Thursday, October 20, 2016

Fort Clinch State Park, 10/16/2016

Anxious to take a stroll along the beach of the Atlantic Coast (we spent most of this year on the Pacific Coast), we made our way to Fernandina Beach on Amelia Island (about an hour's drive from St. Marys, GA). The northern most city on the Florida Atlantic coast, it is called the "Isle of 8 Flags." The city has been under the national flags of the following entities" France, Spain, Great Britain, Spain (again), Patriots of Amelia Island, the Green Cross of Florida, Mexico, Confederate States of America, and the United States. 

Our first stop was at Main Beach, a public beach and park. 

We went for a long walk on the beach with our sweet doggie, Sadie. Being in this part of the country again made us reminisce about when we began our RV retirement lifestyle in 2013 (with our first month-long stay in St. Augustine, FL). 

Fort Clinch State Park is a short distance from Main Beach. There are hiking/ bicycling trails, beaches, swimming, fishing, wildlife viewing, and campgrounds (electricity and water hookup only for RVs) and some primitive campsites as well. But the main attraction here is the Civil War-era fort built by Union soldiers.

There is a $6/daily parking fee at the park and an additional $2/person admission fee to Fort Clinch. It is paid at the Visitor Center and access to the fort is through the it. 

The fort is named for General Duncan Lamont Clinch who was a prominent military leader during the Second Seminole War. The fort is located at the mouth of St. Mary's River to protect the port of Fernandina. Construction began in 1847 and although it was never fully completed, it served as a military post during the Civil WarSpanish-American War and World War II. 

The inland side of the fort is protected by a moat and drawbridge as you enter through the Sally Port. It is on a peninsula with St. Mary's River, Cumberland Sound, and the Atlantic Ocean on the other three sides. Below is a picture from the fort looking out to the Cumberland Sound. 

Shaped like an irregular pentagon, the fort has five tower bastions and is built stone and masonry. Designed to accommodate 500 soldiers and 78 pieces of artillery, it was only two thirds complete by 1860. Nonetheless it was occupied by the Confederate Army until 1862 when Union warships and troops arrived and established control of Fort Clinch. 

The building first seen when entering the parade ground (center area of the fort), is the large Storehouse where the quartermaster dispensed supplies, clothing, etc., to the troops. 

The Prison had a large room for guards (including bunks) and cells on either side. 

The Enlisted Men's Barracks is the largest building in the fort. The Officers' Quarters were never finished. The last photo below is the latrine.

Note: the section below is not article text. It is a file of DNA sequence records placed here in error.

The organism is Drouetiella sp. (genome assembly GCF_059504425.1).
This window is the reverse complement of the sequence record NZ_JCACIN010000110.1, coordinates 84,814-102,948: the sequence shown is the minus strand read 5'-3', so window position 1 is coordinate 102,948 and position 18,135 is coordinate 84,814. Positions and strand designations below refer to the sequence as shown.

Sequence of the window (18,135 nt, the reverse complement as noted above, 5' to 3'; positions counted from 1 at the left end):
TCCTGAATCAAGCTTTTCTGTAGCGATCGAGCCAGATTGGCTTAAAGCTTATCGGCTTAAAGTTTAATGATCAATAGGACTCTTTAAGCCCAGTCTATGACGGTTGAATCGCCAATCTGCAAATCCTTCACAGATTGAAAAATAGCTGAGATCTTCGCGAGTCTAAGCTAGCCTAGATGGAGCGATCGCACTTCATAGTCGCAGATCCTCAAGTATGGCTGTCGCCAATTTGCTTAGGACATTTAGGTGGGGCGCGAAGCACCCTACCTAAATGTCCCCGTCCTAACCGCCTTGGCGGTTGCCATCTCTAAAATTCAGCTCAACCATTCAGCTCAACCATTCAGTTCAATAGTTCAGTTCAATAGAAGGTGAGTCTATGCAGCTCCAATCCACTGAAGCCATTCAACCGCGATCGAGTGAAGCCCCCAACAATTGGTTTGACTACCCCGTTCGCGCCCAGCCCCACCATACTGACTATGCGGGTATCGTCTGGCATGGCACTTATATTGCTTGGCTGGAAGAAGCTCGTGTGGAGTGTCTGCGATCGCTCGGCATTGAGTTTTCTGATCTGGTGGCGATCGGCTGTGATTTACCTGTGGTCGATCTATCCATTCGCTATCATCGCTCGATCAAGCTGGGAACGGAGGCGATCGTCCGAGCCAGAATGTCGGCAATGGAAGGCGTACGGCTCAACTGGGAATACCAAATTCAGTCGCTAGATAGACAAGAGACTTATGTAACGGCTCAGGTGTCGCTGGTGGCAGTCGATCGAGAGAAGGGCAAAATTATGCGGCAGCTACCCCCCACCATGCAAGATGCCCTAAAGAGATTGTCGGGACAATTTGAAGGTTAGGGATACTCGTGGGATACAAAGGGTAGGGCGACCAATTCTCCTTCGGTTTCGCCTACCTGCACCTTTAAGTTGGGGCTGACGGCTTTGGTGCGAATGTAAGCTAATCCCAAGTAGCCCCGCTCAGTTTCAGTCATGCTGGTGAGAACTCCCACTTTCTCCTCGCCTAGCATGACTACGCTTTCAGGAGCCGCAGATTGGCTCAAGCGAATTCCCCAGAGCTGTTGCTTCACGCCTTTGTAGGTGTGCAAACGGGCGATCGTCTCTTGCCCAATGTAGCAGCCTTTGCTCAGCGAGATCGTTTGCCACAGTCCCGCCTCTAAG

Behind the barracks were the Bakery and Blacksmith Shop.

There are five bastions at the fort and we explored the Northwest Bastion

After climbing the interior, circular, brick staircase we were rewarded with this view of the Cumberland Sound. Also, the artillery can be seen along the top walls of the fort. 

Below is the laundry/kitchen areas as well as an indoor outhouse!

We spent more time exploring the fort and then returned through the Visitor Center to the courtyard where the small Museum is located. 

Fort Clinch is an example of a Third System Fortification and is listed on the National Register of Historic Places. Army, Navy, and Coast Guard personnel served at the fort between 1847 to 1945. We found the information displayed in the Museum very interesting for gaining insight into the lives of those who served here. Reenactments of life on the fort are held the first weekend of every month.

Before leaving the park, we hiked the Willow Pond Nature Trail. Coastal depression ponds can be seen along this trail where there are abundant plans and animals. Alligator warnings are everywhere, but we did not see one. Honestly, it's a little scary here in this dense "jungle." 

Our doggy, Sadie, enjoyed the chance to experience all of the new smells along this trail! We kept a close eye out for her though because we didn't want her injured by an alligator or a snake! Also shown below is a turtle we spotted in the water. 

Our final stop in the park was to see the Fishing Pier that is positioned between Cumberland Sound and the Atlantic Ocean. There is a boardwalk (no dogs allowed) that leads to the pier and beach. 

The pier is huge, but unfortunately was damaged by recent Hurricane Mathew and is closed to the public until a safety assessment and repairs have been completed. 

We really enjoyed touring Fort Clinch and the other parts of this unique park. It is definitely worth your time to check it out if you are in the area. We brought a picnic lunch and had fun seeing everything at a leisurely pace. 

For additional information about the park, go to their website at

No comments:

Post a Comment